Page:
Light microscope examination

After sacrifice, the sites of muscle injection (5 mm behind the muscle insertion) and subconjunctival injection (3 mm behind the muscle insertion) were processed for light microscopic histopathologic evaluation of acute inflammatory reactions and late fibrotic scar formation of muscle tissue.
One day postoperatively, acute inflammatory reactions were evaluated in five rabbits from each group. Sections were stained with hematoxylin and eosin (H&E) for general histologic observation and also with antibodies for CD 11b that were specific for inflammatory cells: macrophages, monocytes and neutrophils. We performed H&E staining to assess global histologic changes of both groups two weeks after surgery.
Both eyes from every rabbit were evaluated for post inflammatory fibrotic scar formation and global histologic changes of each group four weeks postoperatively. Isolated tissues were examined using Masson's trichrome staining for scar tissue formation and H&E staining for general histologic observation. The fibrosis was graded based on the amount of collagen formation as follows: 0 = no fibrosis; 1 = mild perimuscular fibrotic reaction (stained collagen was detectable only in thin bands immediately adjacent to the muscle); 2 = easily detected thick bands; 3 = well-developed, dense bands of collagen; and 4 = a severe fibrotic response replacing large areas [20].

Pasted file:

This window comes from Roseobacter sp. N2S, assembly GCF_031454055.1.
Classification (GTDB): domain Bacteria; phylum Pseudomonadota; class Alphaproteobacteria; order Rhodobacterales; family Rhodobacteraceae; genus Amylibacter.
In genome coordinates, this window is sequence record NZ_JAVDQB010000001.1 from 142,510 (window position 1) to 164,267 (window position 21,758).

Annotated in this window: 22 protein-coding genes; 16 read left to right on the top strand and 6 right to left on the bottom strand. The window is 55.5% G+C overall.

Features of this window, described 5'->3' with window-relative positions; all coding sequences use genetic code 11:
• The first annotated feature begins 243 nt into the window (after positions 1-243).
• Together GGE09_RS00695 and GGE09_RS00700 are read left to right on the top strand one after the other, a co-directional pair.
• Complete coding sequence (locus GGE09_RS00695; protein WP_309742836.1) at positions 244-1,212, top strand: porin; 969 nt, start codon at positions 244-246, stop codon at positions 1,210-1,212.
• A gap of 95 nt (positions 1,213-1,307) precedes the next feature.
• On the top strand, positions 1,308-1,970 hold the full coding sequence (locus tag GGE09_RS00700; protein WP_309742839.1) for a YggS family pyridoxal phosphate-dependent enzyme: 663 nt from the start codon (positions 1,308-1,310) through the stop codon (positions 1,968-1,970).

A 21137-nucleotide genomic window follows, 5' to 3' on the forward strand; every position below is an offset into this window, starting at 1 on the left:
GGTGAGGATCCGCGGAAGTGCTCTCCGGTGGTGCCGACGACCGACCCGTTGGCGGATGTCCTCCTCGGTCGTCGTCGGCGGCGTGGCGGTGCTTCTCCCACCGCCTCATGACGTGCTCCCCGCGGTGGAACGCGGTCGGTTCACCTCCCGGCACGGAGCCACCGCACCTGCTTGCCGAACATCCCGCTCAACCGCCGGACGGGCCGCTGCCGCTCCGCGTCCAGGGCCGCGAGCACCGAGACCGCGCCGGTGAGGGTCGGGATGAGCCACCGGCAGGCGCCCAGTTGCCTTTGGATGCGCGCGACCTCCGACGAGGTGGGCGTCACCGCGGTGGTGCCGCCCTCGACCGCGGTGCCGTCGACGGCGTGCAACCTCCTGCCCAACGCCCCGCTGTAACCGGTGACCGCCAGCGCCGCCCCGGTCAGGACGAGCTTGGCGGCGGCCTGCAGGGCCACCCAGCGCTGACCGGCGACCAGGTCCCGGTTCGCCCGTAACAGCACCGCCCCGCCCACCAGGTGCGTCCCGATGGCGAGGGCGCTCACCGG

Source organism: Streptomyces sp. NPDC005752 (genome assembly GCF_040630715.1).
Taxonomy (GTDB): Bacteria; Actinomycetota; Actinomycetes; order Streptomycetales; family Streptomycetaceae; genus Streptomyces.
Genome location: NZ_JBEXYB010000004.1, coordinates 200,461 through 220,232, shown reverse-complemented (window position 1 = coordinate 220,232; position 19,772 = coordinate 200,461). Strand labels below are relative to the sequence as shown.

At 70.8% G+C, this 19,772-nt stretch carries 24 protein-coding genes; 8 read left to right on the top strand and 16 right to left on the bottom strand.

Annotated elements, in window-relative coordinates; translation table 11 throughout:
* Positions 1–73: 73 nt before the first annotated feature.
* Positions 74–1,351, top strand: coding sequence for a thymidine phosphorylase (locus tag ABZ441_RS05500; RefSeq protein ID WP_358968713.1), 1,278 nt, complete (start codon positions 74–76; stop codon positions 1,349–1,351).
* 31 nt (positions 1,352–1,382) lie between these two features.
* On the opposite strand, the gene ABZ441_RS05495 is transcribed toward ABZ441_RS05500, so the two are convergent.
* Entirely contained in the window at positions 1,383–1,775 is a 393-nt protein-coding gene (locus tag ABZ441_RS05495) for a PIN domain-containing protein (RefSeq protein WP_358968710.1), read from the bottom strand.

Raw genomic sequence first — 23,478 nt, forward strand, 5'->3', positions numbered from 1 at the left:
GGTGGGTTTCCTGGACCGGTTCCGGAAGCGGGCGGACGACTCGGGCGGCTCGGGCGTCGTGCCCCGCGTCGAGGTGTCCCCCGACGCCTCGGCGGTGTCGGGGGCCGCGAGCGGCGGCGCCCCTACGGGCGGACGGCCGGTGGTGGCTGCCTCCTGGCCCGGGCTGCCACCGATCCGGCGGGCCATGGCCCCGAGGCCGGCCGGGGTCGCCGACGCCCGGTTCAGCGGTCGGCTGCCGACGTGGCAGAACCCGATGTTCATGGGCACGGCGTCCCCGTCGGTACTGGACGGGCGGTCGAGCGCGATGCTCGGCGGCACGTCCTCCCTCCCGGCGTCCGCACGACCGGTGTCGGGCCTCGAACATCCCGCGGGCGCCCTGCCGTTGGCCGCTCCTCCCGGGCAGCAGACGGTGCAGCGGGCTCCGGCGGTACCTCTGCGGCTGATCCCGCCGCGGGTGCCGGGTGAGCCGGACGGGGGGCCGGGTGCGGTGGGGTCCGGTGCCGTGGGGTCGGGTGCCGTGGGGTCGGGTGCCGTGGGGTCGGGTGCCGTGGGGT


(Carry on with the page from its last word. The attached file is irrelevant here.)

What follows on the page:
Electron microscope examination

We investigated ultra-structural muscle tissue changes after bevacizumab muscle injection (one day and four weeks after surgery) by electron microscope. The specimens were pre-fixed with 2.5% glutaraldehyde (4℃, phosphate buffer, pH 7.2) and were post-fixed with 1% osmium tetroxide in the same buffer. The materials were dehydrated with a graded ethyl alcohol series and embedded in epoxy resin (Epon 812 mixture). Thick sections (1 µm) were stained with 1% toluidine blue for light microscope examination. Thin sections (50 to 60 nm) were prepared by an ultramicrotome (Reichert SuperNova; Leica, Wein, Austria) and were double stained with uranyl acetate and lead citrate. Thin sections were also examined with a transmission electron microscope (JEM 1200EX-II; JEOL, Tokyo, Japan).


The rabbits were monitored daily for changes within the orbit. All rabbits appeared to be healthy and ate normally. Mild conjunctival redness developed at the surgical site in some of the eyes in the first group. However, no significant ocular, periocular or orbital changes were noted in the treated eyes, and no gross changes were visible in the treated muscles at necropsy. There was no evidence of systemic toxicity in any animal.

Light microscopic examination